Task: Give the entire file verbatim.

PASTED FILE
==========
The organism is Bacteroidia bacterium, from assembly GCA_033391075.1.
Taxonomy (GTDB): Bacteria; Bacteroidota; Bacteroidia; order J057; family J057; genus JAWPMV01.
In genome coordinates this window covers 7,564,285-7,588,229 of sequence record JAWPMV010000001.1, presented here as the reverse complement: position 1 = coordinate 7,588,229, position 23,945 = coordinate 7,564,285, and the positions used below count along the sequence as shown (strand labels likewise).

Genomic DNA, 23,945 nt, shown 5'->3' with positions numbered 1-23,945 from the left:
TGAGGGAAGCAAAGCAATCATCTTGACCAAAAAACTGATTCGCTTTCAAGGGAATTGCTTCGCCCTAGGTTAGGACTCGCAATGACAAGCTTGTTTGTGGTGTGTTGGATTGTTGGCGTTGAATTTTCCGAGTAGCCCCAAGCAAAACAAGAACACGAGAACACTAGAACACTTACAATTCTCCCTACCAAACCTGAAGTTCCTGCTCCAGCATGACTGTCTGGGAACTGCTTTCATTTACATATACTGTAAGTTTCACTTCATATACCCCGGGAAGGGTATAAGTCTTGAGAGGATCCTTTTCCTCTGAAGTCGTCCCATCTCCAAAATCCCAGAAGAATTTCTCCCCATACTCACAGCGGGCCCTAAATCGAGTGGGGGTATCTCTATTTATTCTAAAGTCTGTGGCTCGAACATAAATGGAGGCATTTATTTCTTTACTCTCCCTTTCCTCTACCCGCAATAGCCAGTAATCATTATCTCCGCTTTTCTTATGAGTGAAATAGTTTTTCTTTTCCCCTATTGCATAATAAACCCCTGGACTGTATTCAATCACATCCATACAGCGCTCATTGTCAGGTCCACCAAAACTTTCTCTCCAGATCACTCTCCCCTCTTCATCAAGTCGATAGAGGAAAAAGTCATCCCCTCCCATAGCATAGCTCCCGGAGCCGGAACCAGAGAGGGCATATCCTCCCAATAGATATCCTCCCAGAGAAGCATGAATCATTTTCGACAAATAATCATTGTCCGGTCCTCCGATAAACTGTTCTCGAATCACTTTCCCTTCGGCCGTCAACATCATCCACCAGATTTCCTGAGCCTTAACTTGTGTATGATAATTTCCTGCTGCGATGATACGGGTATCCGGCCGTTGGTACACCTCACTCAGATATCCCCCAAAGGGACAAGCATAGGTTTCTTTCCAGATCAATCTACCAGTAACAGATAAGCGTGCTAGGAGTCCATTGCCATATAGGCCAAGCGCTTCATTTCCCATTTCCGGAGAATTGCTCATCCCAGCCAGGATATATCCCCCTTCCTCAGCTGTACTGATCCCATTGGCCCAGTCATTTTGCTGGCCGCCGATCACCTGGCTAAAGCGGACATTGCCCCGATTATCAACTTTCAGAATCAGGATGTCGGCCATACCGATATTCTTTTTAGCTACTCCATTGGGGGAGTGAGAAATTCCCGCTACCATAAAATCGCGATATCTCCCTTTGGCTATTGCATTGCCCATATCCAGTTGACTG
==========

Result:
The organism is Bacteroidia bacterium, from assembly GCA_033391075.1.
Taxonomy (GTDB): Bacteria; Bacteroidota; Bacteroidia; order J057; family J057; genus JAWPMV01.
In genome coordinates this window covers 7,564,285-7,588,229 of sequence record JAWPMV010000001.1, presented here as the reverse complement: position 1 = coordinate 7,588,229, position 23,945 = coordinate 7,564,285, and the positions used below count along the sequence as shown (strand labels likewise).

Genomic DNA, 23,945 nt, shown 5'->3' with positions numbered 1-23,945 from the left:
TGAGGGAAGCAAAGCAATCATCTTGACCAAAAAACTGATTCGCTTTCAAGGGAATTGCTTCGCCCTAGGTTAGGACTCGCAATGACAAGCTTGTTTGTGGTGTGTTGGATTGTTGGCGTTGAATTTTCCGAGTAGCCCCAAGCAAAACAAGAACACGAGAACACTAGAACACTTACAATTCTCCCTACCAAACCTGAAGTTCCTGCTCCAGCATGACTGTCTGGGAACTGCTTTCATTTACATATACTGTAAGTTTCACTTCATATACCCCGGGAAGGGTATAAGTCTTGAGAGGATCCTTTTCCTCTGAAGTCGTCCCATCTCCAAAATCCCAGAAGAATTTCTCCCCATACTCACAGCGGGCCCTAAATCGAGTGGGGGTATCTCTATTTATTCTAAAGTCTGTGGCTCGAACATAAATGGAGGCATTTATTTCTTTACTCTCCCTTTCCTCTACCCGCAATAGCCAGTAATCATTATCTCCGCTTTTCTTATGAGTGAAATAGTTTTTCTTTTCCCCTATTGCATAATAAACCCCTGGACTGTATTCAATCACATCCATACAGCGCTCATTGTCAGGTCCACCAAAACTTTCTCTCCAGATCACTCTCCCCTCTTCATCAAGTCGATAGAGGAAAAAGTCATCCCCTCCCATAGCATAGCTCCCGGAGCCGGAACCAGAGAGGGCATATCCTCCCAATAGATATCCTCCCAGAGAAGCATGAATCATTTTCGACAAATAATCATTGTCCGGTCCTCCGATAAACTGTTCTCGAATCACTTTCCCTTCGGCCGTCAACATCATCCACCAGATTTCCTGAGCCTTAACTTGTGTATGATAATTTCCTGCTGCGATGATACGGGTATCCGGCCGTTGGTACACCTCACTCAGATATCCCCCAAAGGGACAAGCATAGGTTTCTTTCCAGATCAATCTACCAGTAACAGATAAGCGTGCTAGGAGTCCATTGCCATATAGGCCAAGCGCTTCATTTCCCATTTCCGGAGAATTGCTCATCCCAGCCAGGATATATCCCCCTTCCTCAGCTGTACTGATCCCATTGGCCCAGTCATTTTGCTGGCCGCCGATCACCTGGCTAAAGCGGACATTGCCCCGATTATCAACTTTCAGAATCAGGATGTCGGCCATACCGATATTCTTTTTAGCTACTCCATTGGGGGAGTGAGAAATTCCCGCTACCATAAAATCGCGATATCTCCCTTTGGCTATTGCATTGCCCATATCCAGTTGACTG